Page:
In my childhood, it was always an exciting annual moment.
On that cold December night, sitting in the sanctuary, surrounded by friends, enveloped by the warmth of a fire, a church elder would approach the podium and speak with authority:
“We’d like to ask Pastor and his family to leave the room. We are ready to discuss the budget line item #14: pastor’s salary.”
And we’d all stand up, me from my seat with a gaggle of pre-teen girlfriends, my parents from their row, my brother somewhere, too. And we’d walk to through that heavy wooden swinging door in the hush, letting it close gently behind us. And then we’d wait in the chilly hall for the congregation to finish their deliberations—was it minutes? hours? before the elder cracked the door and re-admitted us to the warmth?
From my childhood, I don’t remember any actual dollar amounts, though I imagine they were written clearly on line 14, if I’d have cared to look. What I remember was the moment of mystery, the ringing in my ears in that quiet hallway.
We were here, and our friends were in there, and they were talking about us. Important stuff.
Now, grown-up and married to a pastor, I haven’t had quite the same December moments of wonder and awe. For the past few years, it seems like we’ve been out of town when the budget was proposed to the congregation, and, before that, my husband’s salary was determined by the officers without any church-wide discussion.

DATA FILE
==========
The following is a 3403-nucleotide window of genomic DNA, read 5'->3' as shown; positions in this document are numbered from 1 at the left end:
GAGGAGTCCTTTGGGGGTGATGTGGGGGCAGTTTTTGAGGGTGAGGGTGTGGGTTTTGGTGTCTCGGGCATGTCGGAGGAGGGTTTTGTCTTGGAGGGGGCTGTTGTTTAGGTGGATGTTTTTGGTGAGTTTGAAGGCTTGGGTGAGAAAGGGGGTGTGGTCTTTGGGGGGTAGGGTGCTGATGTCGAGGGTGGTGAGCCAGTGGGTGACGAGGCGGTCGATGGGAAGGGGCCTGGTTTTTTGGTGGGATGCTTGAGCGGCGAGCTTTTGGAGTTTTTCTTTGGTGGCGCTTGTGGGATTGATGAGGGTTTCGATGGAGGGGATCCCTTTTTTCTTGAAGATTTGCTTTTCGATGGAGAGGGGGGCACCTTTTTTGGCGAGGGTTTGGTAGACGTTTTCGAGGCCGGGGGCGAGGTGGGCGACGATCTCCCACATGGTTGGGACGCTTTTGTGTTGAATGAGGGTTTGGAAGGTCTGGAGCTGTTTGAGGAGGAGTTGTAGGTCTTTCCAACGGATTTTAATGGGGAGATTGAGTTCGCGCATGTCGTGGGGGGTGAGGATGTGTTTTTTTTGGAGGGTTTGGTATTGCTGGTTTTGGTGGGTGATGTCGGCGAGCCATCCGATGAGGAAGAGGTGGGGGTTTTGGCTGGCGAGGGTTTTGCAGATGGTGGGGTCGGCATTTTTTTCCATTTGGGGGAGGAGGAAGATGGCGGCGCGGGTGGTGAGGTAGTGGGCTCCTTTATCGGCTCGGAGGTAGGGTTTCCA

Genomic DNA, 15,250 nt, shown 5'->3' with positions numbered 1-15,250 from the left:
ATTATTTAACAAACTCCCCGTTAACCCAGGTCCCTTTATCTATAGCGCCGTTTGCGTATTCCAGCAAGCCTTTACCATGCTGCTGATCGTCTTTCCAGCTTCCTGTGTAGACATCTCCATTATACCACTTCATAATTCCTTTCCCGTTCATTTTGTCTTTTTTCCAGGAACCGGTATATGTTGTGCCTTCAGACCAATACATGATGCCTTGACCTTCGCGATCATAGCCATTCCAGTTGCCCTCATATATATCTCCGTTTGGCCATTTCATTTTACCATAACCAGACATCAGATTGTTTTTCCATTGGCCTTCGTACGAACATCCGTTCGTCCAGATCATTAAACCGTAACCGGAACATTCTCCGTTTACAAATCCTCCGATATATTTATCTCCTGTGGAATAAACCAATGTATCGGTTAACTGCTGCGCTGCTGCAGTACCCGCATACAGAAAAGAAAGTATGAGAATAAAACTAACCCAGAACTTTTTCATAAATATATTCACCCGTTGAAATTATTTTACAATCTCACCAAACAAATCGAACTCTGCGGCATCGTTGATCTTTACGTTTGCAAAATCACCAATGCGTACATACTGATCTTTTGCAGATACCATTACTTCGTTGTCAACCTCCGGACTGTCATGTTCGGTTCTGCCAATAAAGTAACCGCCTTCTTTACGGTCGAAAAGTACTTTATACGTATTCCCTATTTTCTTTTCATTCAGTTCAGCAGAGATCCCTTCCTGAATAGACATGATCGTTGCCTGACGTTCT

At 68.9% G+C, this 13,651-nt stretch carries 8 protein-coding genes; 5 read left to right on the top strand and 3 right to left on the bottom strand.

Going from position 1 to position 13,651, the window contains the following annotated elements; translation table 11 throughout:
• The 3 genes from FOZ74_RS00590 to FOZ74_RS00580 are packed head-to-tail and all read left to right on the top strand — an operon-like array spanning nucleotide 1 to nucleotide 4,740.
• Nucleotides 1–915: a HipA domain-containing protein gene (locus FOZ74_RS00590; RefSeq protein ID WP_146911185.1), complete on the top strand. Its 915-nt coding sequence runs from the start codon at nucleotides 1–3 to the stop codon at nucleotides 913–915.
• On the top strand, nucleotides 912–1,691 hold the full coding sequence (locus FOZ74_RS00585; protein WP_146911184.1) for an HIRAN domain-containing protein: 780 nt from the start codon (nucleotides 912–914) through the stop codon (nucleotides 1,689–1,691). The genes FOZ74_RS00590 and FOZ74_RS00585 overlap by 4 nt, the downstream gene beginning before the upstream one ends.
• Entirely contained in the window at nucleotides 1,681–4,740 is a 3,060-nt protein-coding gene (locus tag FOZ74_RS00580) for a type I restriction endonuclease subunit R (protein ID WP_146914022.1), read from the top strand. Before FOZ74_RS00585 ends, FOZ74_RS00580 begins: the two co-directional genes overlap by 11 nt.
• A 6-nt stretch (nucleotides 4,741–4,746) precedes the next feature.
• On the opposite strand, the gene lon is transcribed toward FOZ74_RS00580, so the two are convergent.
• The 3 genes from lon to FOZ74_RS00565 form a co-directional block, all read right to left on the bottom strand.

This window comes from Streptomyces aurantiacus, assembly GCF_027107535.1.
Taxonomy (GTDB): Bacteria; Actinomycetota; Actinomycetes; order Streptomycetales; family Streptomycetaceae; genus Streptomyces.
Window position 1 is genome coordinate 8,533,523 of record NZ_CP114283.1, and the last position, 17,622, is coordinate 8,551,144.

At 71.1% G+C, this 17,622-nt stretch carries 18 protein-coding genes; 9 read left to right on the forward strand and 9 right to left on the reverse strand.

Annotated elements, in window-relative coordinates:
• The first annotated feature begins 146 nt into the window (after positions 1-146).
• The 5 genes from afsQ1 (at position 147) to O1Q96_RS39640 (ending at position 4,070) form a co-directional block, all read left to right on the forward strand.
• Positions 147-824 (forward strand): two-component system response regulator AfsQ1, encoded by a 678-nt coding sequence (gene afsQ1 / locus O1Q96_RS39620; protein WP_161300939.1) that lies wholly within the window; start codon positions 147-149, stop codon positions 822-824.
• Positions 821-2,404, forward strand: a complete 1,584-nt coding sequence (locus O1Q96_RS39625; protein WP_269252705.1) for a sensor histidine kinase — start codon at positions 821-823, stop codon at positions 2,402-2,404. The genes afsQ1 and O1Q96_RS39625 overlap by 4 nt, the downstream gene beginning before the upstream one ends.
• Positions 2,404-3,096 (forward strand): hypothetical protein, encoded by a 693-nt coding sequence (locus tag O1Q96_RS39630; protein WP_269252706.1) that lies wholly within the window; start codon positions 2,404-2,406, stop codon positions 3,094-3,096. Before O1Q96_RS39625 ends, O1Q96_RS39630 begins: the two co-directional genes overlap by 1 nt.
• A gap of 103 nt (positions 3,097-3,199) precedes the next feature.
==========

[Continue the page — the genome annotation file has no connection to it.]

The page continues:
This year, however, I will be revisiting my hallway tradition. One of the elders has told us he’ll be asking us to leave the room at the annual meeting.
So, this year, I will again be standing in that outer room vacuum of space and time.
And when I’m not preventing my kids from wrestling each other to the ground from sheer boredom, I plan to fill the ringing silence with a prayerful heart. Because I know even more than I did as a child that this is important stuff.
The deliberations of our friends are going to have implications far beyond the mortgage and the car repairs. They will touch our hearts.
I’ll pray the words of the Lord’s prayer: “give us this day our daily bread” (Matt. 6:11). Our children’s catechism explains this as: “we are asking God to provide us with all that we really need.”
And I’ll pray Proverbs 30:8-9: “give me neither poverty nor riches; feed me with the food that is needful for me, lest I be full and deny you and say, “Who is the Lord?” or lest I be poor and steal and profane the name of my God.”
What I really want this year, when that elder opens the door and lets our family back in, is to know that God has given wisdom and unity to his people. I want to be kept from temptation to evil and to learn to depend on God for all things. I want God to be glorified.
Only the Lord knows what number on line 14 can best accomplish that.
I don’t know who determines your salary: offering box in the narthex? budget committee in a locked room? lively and public congregational meeting? missions’ board of people you’ve never even met?
Whatever your situation, in this season of budget-making, I pray the Lord reminds us all that His glory is the only bottom line.